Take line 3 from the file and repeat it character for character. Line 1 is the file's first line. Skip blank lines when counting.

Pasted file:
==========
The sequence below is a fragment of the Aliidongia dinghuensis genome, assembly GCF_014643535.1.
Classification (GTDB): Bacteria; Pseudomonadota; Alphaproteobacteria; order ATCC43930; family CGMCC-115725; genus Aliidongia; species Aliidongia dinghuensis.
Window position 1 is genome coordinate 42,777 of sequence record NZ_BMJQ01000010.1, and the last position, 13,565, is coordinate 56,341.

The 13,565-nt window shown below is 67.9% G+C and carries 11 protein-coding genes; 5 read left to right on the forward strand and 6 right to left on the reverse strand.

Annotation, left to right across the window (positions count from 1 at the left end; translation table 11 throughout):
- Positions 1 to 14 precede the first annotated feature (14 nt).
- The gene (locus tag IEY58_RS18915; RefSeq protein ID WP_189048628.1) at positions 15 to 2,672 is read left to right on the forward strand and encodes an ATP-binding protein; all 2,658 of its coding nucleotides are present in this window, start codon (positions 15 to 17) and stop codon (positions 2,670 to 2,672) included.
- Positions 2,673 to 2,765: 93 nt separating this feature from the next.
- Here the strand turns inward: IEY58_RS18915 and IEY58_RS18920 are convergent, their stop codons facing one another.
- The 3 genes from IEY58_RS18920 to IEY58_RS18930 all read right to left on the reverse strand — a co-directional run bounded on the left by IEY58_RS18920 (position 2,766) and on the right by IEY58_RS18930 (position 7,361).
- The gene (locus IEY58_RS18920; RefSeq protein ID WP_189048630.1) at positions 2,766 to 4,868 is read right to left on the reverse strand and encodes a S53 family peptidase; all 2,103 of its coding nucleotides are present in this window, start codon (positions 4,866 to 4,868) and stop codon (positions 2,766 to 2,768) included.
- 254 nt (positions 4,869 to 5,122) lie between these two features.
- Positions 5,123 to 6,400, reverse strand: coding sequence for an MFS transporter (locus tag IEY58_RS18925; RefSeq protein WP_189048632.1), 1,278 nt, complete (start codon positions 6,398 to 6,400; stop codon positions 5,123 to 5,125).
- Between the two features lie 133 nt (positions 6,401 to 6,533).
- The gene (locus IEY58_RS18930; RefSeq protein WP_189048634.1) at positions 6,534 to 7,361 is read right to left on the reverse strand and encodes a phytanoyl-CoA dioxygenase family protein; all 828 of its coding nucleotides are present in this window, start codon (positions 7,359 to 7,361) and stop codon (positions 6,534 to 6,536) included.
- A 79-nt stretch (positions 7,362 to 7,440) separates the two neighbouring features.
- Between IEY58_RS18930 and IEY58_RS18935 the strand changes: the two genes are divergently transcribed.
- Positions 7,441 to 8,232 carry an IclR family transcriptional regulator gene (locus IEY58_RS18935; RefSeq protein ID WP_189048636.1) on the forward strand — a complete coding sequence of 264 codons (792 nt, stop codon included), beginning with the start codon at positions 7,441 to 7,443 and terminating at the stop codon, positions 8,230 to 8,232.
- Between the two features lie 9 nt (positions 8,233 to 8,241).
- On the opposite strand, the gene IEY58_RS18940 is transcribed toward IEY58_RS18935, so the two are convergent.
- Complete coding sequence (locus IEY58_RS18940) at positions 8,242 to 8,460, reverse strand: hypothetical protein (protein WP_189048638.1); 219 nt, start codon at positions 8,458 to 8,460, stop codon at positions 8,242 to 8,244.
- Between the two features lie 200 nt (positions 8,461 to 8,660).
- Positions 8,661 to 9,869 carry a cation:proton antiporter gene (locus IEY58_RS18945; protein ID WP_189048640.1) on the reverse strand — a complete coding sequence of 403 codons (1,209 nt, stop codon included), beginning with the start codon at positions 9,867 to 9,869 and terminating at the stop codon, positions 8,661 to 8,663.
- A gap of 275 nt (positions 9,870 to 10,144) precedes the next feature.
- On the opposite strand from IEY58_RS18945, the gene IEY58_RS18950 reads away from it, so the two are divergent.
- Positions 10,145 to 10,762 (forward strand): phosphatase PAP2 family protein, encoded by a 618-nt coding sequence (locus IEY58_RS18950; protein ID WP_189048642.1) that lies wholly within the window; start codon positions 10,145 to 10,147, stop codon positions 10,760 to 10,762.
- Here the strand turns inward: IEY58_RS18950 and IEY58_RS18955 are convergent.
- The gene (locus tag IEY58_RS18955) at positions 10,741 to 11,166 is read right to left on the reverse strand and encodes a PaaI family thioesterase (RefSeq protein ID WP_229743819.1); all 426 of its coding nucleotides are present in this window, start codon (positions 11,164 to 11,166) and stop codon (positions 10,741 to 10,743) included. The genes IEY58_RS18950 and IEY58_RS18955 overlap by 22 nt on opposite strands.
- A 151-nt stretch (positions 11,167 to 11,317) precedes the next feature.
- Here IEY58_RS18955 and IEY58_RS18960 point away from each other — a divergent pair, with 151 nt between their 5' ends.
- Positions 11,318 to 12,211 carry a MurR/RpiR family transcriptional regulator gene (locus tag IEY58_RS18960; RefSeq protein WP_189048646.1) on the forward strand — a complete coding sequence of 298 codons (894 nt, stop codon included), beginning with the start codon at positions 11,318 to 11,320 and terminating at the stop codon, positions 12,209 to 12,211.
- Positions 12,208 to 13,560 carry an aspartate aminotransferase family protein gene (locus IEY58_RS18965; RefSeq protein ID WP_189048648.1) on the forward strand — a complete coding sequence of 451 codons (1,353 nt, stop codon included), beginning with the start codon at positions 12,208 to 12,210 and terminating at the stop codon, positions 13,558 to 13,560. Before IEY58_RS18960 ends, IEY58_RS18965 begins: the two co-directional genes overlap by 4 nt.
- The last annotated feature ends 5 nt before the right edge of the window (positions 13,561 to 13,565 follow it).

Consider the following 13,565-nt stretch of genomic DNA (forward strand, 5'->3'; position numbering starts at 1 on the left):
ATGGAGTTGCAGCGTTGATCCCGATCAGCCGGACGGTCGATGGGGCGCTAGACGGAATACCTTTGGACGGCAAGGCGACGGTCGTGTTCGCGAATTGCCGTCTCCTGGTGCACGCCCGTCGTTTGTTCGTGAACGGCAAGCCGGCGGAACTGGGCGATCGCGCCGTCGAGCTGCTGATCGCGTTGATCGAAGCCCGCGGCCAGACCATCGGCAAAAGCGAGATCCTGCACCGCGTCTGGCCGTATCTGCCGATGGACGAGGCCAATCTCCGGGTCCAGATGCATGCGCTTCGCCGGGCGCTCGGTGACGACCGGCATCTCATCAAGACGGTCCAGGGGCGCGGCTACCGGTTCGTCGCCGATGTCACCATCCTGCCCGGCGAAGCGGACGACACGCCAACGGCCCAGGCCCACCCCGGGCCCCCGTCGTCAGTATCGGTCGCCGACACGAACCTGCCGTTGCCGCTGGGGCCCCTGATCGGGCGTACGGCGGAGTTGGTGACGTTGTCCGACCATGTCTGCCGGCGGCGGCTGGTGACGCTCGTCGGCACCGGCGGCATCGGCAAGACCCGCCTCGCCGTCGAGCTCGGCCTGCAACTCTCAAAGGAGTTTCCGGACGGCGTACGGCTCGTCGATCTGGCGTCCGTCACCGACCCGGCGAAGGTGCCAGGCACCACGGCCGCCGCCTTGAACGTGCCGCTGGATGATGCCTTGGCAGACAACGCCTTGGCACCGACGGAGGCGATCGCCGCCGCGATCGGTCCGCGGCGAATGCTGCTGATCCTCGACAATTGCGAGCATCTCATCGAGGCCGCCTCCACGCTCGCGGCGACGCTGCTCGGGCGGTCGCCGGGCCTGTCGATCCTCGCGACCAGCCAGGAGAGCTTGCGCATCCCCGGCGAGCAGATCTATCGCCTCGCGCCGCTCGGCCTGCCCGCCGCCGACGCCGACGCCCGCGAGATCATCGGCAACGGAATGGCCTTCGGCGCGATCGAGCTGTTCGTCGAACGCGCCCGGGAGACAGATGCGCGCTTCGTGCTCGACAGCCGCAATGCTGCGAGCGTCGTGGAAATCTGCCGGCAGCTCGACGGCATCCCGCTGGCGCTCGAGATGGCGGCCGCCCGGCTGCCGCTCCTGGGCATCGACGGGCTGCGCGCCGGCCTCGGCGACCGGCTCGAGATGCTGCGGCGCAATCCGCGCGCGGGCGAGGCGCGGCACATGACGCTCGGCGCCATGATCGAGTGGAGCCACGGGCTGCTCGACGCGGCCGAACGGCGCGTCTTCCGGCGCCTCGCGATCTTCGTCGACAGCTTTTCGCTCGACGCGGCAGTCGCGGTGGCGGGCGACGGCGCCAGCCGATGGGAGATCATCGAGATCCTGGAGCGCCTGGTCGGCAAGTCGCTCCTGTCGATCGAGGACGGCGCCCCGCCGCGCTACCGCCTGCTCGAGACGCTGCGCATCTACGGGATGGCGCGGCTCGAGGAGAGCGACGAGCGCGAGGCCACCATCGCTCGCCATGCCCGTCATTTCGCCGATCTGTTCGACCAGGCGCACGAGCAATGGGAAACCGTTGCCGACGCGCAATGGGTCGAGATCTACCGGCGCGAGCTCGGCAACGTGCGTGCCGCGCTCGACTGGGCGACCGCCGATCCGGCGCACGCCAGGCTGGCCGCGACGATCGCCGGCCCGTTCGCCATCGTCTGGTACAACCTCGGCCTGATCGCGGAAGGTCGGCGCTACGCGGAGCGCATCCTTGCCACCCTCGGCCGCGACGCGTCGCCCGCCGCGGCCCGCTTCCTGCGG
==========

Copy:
Window position 1 is genome coordinate 42,777 of sequence record NZ_BMJQ01000010.1, and the last position, 13,565, is coordinate 56,341.